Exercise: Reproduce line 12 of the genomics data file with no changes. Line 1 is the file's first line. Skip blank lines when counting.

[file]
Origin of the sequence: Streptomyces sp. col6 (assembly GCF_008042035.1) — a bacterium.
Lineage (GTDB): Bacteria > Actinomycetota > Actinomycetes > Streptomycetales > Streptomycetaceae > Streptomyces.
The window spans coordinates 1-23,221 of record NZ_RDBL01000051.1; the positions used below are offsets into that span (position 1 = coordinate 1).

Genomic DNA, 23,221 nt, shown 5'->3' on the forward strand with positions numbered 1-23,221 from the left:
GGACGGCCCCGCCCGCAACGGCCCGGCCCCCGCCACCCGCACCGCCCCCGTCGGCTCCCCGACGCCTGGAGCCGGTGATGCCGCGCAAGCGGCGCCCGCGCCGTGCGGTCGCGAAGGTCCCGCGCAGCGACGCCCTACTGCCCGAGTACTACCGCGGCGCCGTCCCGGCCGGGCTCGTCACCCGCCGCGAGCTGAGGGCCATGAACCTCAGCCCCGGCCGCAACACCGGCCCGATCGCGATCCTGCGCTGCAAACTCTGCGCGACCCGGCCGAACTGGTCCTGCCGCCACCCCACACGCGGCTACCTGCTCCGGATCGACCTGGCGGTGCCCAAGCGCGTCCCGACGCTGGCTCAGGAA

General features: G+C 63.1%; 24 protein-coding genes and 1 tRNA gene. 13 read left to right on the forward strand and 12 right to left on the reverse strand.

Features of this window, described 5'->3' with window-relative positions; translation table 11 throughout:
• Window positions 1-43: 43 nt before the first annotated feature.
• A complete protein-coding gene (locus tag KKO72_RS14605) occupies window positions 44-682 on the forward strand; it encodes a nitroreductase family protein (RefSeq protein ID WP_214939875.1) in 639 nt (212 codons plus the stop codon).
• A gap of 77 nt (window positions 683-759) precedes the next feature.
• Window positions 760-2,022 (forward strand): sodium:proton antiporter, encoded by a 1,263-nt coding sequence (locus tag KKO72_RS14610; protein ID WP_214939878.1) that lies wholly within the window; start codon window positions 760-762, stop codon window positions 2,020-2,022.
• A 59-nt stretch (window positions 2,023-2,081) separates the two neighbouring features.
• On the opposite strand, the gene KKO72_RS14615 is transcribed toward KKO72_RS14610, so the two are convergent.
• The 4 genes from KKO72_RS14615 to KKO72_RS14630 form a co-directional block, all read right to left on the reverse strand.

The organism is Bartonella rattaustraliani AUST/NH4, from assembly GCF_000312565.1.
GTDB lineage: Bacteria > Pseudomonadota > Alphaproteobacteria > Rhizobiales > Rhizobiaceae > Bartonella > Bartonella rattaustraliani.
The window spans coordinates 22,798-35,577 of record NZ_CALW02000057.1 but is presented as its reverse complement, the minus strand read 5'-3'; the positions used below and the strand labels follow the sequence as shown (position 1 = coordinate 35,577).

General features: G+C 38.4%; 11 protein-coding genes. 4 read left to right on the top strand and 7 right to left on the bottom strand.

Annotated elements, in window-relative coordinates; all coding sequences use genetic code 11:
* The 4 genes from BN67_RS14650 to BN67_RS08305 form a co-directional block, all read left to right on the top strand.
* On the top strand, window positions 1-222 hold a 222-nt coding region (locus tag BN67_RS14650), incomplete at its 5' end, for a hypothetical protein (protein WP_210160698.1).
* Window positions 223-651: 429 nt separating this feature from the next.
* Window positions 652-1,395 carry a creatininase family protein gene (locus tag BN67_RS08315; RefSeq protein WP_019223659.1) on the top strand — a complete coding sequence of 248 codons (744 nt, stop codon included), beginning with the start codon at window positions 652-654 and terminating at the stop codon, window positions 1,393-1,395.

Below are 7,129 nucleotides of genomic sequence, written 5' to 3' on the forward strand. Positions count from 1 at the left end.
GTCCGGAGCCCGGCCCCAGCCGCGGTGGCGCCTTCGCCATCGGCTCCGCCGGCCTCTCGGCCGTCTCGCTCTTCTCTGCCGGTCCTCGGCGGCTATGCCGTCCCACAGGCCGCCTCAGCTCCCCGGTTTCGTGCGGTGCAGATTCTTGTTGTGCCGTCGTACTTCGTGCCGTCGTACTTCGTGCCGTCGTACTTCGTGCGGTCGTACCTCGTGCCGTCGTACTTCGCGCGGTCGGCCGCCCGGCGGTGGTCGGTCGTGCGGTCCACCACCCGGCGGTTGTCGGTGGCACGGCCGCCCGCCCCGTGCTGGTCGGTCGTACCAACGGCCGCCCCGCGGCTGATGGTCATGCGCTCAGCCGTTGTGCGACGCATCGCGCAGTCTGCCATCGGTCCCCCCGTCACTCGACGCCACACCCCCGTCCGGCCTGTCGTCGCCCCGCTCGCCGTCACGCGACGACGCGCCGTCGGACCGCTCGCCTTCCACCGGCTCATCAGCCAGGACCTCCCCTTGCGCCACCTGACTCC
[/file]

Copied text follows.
• A 59-nt stretch (window positions 2,023-2,081) separates the two neighbouring features.